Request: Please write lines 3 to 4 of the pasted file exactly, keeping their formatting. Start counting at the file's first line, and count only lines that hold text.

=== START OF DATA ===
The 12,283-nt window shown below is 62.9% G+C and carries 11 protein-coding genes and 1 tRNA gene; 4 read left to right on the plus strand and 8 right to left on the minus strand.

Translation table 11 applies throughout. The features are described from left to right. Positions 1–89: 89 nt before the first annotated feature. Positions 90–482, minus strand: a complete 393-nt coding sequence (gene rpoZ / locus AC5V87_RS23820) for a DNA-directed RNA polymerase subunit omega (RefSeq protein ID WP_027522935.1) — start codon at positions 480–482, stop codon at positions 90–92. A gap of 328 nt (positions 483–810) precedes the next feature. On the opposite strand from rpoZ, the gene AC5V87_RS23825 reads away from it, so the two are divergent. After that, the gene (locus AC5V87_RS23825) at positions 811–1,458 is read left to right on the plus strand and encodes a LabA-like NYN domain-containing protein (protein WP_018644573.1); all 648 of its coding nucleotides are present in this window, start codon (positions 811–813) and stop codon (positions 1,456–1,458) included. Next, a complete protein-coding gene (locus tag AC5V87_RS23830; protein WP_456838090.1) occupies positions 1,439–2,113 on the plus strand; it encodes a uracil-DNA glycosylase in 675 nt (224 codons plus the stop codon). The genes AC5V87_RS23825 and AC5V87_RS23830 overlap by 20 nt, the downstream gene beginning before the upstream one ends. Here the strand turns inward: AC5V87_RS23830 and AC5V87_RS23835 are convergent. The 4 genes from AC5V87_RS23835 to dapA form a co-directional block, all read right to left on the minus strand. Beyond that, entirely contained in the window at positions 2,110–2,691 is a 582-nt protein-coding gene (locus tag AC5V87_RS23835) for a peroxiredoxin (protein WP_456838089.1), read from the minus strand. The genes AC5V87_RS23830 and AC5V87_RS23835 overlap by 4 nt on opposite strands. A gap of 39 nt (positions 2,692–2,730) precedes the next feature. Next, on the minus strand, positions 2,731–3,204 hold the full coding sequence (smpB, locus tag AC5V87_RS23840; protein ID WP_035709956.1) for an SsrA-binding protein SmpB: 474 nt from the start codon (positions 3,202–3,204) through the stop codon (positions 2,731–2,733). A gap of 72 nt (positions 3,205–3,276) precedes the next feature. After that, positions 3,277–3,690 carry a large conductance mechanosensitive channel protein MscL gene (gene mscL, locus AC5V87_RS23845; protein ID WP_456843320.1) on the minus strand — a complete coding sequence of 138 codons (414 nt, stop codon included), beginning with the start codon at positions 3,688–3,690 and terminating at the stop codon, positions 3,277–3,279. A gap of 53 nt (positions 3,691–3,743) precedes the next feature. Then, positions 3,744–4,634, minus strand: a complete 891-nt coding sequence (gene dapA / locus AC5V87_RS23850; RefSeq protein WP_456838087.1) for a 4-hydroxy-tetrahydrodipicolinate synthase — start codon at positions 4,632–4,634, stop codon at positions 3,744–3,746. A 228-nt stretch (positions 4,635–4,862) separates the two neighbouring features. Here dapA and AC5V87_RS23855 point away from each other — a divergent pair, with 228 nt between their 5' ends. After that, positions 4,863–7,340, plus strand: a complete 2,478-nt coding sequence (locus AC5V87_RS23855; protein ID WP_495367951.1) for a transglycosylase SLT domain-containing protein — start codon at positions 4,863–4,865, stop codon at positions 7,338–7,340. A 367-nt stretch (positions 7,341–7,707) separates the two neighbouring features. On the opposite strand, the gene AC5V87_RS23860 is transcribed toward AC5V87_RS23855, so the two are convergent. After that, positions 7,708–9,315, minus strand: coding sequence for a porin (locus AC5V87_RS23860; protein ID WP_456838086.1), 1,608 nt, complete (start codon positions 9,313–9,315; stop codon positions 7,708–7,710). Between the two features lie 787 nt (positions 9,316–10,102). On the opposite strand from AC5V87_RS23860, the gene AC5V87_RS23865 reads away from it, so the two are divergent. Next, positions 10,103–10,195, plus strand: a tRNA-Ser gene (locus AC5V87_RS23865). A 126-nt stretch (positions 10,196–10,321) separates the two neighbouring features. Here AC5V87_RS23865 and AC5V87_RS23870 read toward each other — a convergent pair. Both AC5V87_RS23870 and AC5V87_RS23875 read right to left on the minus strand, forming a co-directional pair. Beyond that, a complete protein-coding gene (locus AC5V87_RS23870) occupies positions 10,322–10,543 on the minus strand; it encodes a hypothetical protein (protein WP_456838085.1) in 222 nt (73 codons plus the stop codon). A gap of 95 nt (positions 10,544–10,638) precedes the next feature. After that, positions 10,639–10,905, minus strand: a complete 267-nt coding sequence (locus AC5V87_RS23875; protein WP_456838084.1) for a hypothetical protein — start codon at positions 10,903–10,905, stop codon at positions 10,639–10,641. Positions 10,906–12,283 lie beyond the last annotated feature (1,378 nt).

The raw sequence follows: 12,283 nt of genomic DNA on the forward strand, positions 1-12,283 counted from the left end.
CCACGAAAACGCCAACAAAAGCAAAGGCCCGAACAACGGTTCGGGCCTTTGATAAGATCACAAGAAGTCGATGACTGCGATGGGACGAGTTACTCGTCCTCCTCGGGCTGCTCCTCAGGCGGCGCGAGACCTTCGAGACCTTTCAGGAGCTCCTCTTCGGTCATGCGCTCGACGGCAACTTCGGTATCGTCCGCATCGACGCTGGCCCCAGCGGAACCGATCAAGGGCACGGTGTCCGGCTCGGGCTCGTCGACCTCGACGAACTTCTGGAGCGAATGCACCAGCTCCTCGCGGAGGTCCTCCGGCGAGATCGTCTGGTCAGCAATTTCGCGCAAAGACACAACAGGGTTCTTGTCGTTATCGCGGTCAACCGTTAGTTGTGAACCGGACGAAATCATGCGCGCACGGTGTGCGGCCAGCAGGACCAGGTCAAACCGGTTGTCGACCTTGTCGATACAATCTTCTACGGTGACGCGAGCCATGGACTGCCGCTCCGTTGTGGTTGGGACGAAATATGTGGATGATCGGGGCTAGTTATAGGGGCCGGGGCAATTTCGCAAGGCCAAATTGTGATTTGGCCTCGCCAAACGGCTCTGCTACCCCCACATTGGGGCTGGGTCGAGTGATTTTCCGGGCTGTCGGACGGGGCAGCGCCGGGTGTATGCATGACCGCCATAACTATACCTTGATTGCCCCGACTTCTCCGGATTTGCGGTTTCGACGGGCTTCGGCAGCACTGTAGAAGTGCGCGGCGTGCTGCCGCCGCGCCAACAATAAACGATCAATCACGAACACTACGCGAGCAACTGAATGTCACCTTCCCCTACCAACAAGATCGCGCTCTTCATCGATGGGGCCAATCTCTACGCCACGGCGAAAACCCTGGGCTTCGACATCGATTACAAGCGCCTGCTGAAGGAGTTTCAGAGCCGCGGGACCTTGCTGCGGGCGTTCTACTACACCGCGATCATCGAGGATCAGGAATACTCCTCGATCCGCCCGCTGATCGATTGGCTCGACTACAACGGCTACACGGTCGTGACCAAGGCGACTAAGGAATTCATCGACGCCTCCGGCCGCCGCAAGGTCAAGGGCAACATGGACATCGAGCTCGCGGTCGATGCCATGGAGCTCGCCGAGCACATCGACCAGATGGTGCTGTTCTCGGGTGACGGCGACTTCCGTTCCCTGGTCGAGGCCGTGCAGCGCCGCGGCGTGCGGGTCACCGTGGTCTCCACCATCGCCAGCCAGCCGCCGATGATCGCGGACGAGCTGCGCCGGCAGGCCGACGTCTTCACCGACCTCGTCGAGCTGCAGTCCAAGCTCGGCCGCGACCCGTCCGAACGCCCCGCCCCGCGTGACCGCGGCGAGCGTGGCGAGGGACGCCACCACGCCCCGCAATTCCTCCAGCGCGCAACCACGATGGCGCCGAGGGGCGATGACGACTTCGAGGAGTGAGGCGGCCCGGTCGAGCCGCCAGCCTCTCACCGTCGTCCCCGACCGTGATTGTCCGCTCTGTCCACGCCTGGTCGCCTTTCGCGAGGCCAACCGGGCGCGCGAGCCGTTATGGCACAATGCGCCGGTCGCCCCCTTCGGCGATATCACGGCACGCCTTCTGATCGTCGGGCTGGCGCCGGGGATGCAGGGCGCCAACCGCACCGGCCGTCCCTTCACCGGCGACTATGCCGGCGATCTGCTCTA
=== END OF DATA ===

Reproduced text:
The raw sequence follows: 12,283 nt of genomic DNA on the forward strand, positions 1-12,283 counted from the left end.
CCACGAAAACGCCAACAAAAGCAAAGGCCCGAACAACGGTTCGGGCCTTTGATAAGATCACAAGAAGTCGATGACTGCGATGGGACGAGTTACTCGTCCTCCTCGGGCTGCTCCTCAGGCGGCGCGAGACCTTCGAGACCTTTCAGGAGCTCCTCTTCGGTCATGCGCTCGACGGCAACTTCGGTATCGTCCGCATCGACGCTGGCCCCAGCGGAACCGATCAAGGGCACGGTGTCCGGCTCGGGCTCGTCGACCTCGACGAACTTCTGGAGCGAATGCACCAGCTCCTCGCGGAGGTCCTCCGGCGAGATCGTCTGGTCAGCAATTTCGCGCAAAGACACAACAGGGTTCTTGTCGTTATCGCGGTCAACCGTTAGTTGTGAACCGGACGAAATCATGCGCGCACGGTGTGCGGCCAGCAGGACCAGGTCAAACCGGTTGTCGACCTTGTCGATACAATCTTCTACGGTGACGCGAGCCATGGACTGCCGCTCCGTTGTGGTTGGGACGAAATATGTGGATGATCGGGGCTAGTTATAGGGGCCGGGGCAATTTCGCAAGGCCAAATTGTGATTTGGCCTCGCCAAACGGCTCTGCTACCCCCACATTGGGGCTGGGTCGAGTGATTTTCCGGGCTGTCGGACGGGGCAGCGCCGGGTGTATGCATGACCGCCATAACTATACCTTGATTGCCCCGACTTCTCCGGATTTGCGGTTTCGACGGGCTTCGGCAGCACTGTAGAAGTGCGCGGCGTGCTGCCGCCGCGCCAACAATAAACGATCAATCACGAACACTACGCGAGCAACTGAATGTCACCTTCCCCTACCAACAAGATCGCGCTCTTCATCGATGGGGCCAATCTCTACGCCACGGCGAAAACCCTGGGCTTCGACATCGATTACAAGCGCCTGCTGAAGGAGTTTCAGAGCCGCGGGACCTTGCTGCGGGCGTTCTACTACACCGCGATCATCGAGGATCAGGAATACTCCTCGATCCGCCCGCTGATCGATTGGCTCGACTACAACGGCTACACGGTCGTGACCAAGGCGACTAAGGAATTCATCGACGCCTCCGGCCGCCGCAAGGTCAAGGGCAACATGGACATCGAGCTCGCGGTCGATGCCATGGAGCTCGCCGAGCACATCGACCAGATGGTGCTGTTCTCGGGTGACGGCGACTTCCGTTCCCTGGTCGAGGCCGTGCAGCGCCGCGGCGTGCGGGTCACCGTGGTCTCCACCATCGCCAGCCAGCCGCCGATGATCGCGGACGAGCTGCGCCGGCAGGCCGACGTCTTCACCGACCTCGTCGAGCTGCAGTCCAAGCTCGGCCGCGACCCGTCCGAACGCCCCGCCCCGCGTGACCGCGGCGAGCGTGGCGAGGGACGCCACCACGCCCCGCAATTCCTCCAGCGCGCAACCACGATGGCGCCGAGGGGCGATGACGACTTCGAGGAGTGAGGCGGCCCGGTCGAGCCGCCAGCCTCTCACCGTCGTCCCCGACCGTGATTGTCCGCTCTGTCCACGCCTGGTCGCCTTTCGCGAGGCCAACCGGGCGCGCGAGCCGTTATGGCACAATGCGCCGGTCGCCCCCTTCGGCGATATCACGGCACGCCTTCTGATCGTCGGGCTGGCGCCGGGGATGCAGGGCGCCAACCGCACCGGCCGTCCCTTCACCGGCGACTATGCCGGCGATCTGCTCTA